Dementia: Leaving Inpatient Treatment

June 3, 2014 Lauren Hardy, MA

Upon receiving a diagnosis of Alzheimer's disease or dementia, many individuals may enter into an inpatient treatment program that is specifically designed to help stabilize those who are exhibiting altered mental states, behavior problems, agitation, or symptoms of another mental health disorder. Through an inpatient treatment program, individuals with dementia will be able to get the medication and various therapies they need to get back to their highest level of functioning. Since all of an individual’s needs are met while he or she is in the care of an inpatient treatment program, it can be difficult to know what to do when he or she is discharged from the program.When a dementia or alzheimer's patient leaves the hospital, they may be able to return home or other living arrangements will be needed. Here's what to consider. Depending on the stage of dementia an individual is in when they leave inpatient treatment, he or she will be able to return home to the care of his or her loved ones, but in other cases it may be time to consider other living arrangements.

Dementia Patient: Adjusting to Home Life

Once an individual has been stabilized and returns back to the home environment, one of the most important things a family can do is to remain supportive of one another. Being a caregiver for a loved one can be challenging and, at times, emotionally draining, which is why it is important to have a supportive family network. Additionally, there are some approaches you can take that can make it easier to provide care in your home. These approaches may include:

  • Speak to your loved one’s doctor from his or her inpatient treatment program as they will have put discharge plans in place for continued care when the patient is ready to return home. Discharge plans will indicate medication instructions and will also provide you with options for outpatient therapy if your loved one is still struggling with some emotional or behavioral issues associated with their dementia.
  • Remain active so that your loved one gets regular exercise and activity. Modify activities to fit your loved one’s level of functioning and try to incorporate things they used to enjoy.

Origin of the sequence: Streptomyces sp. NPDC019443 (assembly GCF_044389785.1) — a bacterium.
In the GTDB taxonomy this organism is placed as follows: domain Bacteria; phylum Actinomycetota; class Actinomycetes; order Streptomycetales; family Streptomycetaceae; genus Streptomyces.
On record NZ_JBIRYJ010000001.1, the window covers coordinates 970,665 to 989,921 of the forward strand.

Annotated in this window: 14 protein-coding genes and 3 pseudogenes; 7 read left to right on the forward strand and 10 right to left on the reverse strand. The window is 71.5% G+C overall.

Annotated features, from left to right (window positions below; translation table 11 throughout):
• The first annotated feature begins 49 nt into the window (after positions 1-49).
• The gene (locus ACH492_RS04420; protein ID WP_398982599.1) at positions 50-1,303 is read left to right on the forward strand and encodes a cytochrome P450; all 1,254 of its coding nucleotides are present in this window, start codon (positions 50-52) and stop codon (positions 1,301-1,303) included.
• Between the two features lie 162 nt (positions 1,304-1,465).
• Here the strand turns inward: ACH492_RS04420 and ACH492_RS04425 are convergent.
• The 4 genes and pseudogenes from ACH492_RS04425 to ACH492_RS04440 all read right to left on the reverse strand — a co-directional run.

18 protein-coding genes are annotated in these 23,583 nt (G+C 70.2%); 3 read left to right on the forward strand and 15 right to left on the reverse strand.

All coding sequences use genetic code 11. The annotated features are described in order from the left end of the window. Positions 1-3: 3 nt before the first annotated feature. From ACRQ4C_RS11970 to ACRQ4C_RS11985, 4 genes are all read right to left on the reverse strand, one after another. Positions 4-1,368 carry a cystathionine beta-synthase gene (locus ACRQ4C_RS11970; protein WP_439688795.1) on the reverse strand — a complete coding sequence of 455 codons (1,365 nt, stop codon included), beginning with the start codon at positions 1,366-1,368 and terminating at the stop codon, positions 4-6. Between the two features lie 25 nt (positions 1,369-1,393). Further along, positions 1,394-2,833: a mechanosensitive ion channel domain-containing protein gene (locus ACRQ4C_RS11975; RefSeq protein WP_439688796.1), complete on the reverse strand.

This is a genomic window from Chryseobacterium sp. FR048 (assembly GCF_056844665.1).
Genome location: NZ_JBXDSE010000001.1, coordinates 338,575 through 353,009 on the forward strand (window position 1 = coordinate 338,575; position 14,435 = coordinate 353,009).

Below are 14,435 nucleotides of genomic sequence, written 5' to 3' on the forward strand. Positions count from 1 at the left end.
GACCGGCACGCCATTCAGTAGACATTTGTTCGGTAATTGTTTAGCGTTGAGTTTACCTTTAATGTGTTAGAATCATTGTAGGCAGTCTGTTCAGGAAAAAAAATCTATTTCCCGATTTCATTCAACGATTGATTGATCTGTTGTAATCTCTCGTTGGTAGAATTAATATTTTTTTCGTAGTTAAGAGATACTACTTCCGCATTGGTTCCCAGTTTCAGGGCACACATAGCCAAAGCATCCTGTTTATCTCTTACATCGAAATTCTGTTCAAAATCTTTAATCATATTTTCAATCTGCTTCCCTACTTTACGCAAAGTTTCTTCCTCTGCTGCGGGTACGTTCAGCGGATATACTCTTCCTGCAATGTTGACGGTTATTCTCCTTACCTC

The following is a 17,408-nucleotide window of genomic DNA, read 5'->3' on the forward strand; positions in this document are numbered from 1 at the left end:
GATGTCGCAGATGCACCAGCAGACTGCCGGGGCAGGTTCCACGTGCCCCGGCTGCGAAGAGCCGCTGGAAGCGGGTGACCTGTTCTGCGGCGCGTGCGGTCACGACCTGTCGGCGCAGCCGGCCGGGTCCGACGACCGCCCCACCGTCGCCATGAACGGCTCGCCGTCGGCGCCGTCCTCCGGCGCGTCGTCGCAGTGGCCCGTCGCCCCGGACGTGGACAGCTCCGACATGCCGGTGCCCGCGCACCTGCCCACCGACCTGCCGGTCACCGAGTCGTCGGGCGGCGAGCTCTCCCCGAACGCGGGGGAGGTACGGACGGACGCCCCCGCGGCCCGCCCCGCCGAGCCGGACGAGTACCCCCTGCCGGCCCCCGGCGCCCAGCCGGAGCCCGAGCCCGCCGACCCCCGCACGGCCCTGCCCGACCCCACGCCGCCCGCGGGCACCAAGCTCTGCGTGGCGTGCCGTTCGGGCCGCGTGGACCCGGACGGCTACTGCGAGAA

• Establish a daily routine and follow it. Try to develop a pattern when eating, bathing, and sleeping.
  • Put yourself in their shoes. It can be extremely frustrating for everyone involved if you try to force someone with dementia to see your way of thinking.
  • Make sure the environment is safe by keeping medication and hazardous materials out of reach or locked away.
  • Obtain outside services when needed such as adult day services, at home services, or respite care.
  • Take care of yourself because you will not be much help to your loved one if you are not healthy yourself. Make sure you eat well, get enough rest, and take the time to do things that you enjoy.

There are many different sources that provide education and support for those who are caring for individuals with dementia, which can be very helpful for addressing a number of concerns. There are programs available that will provide caregivers with hands-on training to learn the skills needed to manage daily stress and how to transform your home into a place of safety and comfort.

Lauren Hardy M.A., writes on behalf of Delta Medical Center, which offers many specialized services including a behavioral health program, detoxification services, and a specific geriatric life skills unit.

APA Reference
Hardy, L. (2014, June 3). Dementia: Leaving Inpatient Treatment, HealthyPlace. Retrieved on 2024, July 20 from

Author: Lauren Hardy, MA

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